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Tullman-Ercek joins chemE faculty

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Tullman-Ercek
Assistant Professor Danielle Tullman-Ercek

On July 1, Assistant Professor Danielle Tullman-Ercek, 30, joined the chemical engineering faculty. She has already recruited her first research group member, 2nd year chemE student Edward Kim, and is setting up her research lab in Lewis Hall.

Tullman-Ercek comes to the Department of Chemical Engineering after completing her postdoctoral appointment in the lab of Chris Voigt at UC San Francisco.

Born in New Hartford, a small town in upstate New York near Utica, Tullman- Ercek grew up in a military family. She moved often as a child, and even lived briefly in Merced, CA, while her father was stationed at Castle Air Force Base. “That was long before anyone thought of putting a UC campus in Merced,” she says.

Tullman-Ercek completed her B.S. in chemical engineering at the Illinois Institute of Technology in Chicago, and her Ph.D., also in chemE, at the University of Texas at Austin in 2006.

She considers herself a synthetic biologist, someone who uses a modular approach to engineering bacteria and other organisms. “Synthetic biologists are to biotechnology what Henry Ford was to auto manufacturing,” she says. “We are trying to create standardized organisms that can be assembled consistently to produce proteins and biomaterials for medical use, and new enzymes for making biofuels.”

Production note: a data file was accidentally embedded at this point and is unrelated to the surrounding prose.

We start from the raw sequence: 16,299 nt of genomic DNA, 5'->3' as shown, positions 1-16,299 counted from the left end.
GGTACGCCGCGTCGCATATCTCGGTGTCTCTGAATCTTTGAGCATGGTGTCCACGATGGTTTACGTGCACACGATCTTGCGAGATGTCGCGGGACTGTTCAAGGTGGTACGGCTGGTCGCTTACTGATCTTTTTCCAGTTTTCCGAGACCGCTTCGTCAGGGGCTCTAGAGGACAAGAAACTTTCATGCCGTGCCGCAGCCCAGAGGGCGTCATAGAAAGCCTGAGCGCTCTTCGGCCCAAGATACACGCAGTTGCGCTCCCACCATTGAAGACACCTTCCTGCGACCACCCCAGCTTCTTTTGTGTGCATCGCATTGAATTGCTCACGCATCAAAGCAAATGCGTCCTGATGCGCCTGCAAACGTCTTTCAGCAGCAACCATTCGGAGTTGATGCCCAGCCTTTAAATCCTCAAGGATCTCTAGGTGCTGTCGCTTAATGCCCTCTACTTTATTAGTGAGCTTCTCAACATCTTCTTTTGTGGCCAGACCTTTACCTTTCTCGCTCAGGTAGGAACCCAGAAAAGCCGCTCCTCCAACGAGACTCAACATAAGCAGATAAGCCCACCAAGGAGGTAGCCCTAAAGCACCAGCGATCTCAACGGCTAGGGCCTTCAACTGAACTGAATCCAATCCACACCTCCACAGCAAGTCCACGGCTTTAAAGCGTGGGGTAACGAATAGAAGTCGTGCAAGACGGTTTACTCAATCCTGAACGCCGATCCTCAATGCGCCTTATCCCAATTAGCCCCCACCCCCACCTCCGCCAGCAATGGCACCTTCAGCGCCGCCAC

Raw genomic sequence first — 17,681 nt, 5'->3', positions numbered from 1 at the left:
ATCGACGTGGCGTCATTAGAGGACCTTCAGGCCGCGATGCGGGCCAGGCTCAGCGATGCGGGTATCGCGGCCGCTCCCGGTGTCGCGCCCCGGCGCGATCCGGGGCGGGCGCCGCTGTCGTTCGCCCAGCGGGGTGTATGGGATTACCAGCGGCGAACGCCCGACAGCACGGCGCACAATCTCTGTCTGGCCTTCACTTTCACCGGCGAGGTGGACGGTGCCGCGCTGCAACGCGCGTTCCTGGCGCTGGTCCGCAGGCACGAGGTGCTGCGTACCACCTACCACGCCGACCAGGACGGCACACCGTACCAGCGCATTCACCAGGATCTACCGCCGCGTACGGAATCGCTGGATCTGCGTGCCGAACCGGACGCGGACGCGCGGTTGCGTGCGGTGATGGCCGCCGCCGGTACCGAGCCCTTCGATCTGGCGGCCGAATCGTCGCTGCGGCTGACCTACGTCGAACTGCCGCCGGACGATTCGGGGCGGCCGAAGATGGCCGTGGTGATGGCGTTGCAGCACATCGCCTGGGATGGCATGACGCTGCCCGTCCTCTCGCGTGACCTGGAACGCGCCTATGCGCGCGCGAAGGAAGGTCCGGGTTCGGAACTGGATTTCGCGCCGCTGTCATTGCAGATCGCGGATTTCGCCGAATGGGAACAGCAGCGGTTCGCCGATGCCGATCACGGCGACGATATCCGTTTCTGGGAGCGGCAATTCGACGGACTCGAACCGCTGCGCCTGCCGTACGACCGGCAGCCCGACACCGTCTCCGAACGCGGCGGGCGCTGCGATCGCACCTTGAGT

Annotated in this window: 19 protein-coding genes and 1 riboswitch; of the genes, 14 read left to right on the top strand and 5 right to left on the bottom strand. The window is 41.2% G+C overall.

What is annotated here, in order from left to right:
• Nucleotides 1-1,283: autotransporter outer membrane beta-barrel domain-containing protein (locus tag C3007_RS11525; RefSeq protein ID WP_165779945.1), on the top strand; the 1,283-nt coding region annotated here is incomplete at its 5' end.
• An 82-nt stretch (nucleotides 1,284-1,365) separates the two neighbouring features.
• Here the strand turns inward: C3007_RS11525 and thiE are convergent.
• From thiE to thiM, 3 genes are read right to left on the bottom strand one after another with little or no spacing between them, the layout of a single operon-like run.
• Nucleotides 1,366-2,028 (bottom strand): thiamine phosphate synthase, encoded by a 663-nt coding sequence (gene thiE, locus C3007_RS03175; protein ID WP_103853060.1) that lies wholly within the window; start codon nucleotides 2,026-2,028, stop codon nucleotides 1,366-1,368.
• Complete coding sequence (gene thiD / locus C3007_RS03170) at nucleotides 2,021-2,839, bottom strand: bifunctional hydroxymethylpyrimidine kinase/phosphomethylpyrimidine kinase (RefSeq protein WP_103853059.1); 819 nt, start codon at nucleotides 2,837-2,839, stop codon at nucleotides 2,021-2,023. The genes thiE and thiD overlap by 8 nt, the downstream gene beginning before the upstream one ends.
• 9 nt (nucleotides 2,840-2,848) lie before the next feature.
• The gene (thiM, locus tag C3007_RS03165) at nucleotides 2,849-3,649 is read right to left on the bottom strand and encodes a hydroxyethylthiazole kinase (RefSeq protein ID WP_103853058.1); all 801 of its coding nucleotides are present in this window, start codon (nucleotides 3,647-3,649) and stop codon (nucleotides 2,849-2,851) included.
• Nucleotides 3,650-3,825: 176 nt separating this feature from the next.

For her dissertation, Tullman-Ercek characterized a pathway for moving folded proteins and complexes across the membrane of E. coli bacteria. As a postdoc, she worked with Salmonella, and along with other members of the Voigt lab, she engineered the bacteria to produce spider silk.

With a civil engineer husband who works in the Bay Area, Tullman-Ercek was drawn to UC Berkeley because of its location, but she adds, “The Berkeley chemE department is unique because it has a strong reputation both for the quality of its research and its devotion to teaching.” She will teach the second semester of ChemE 170, Biochemical Engineering, this spring.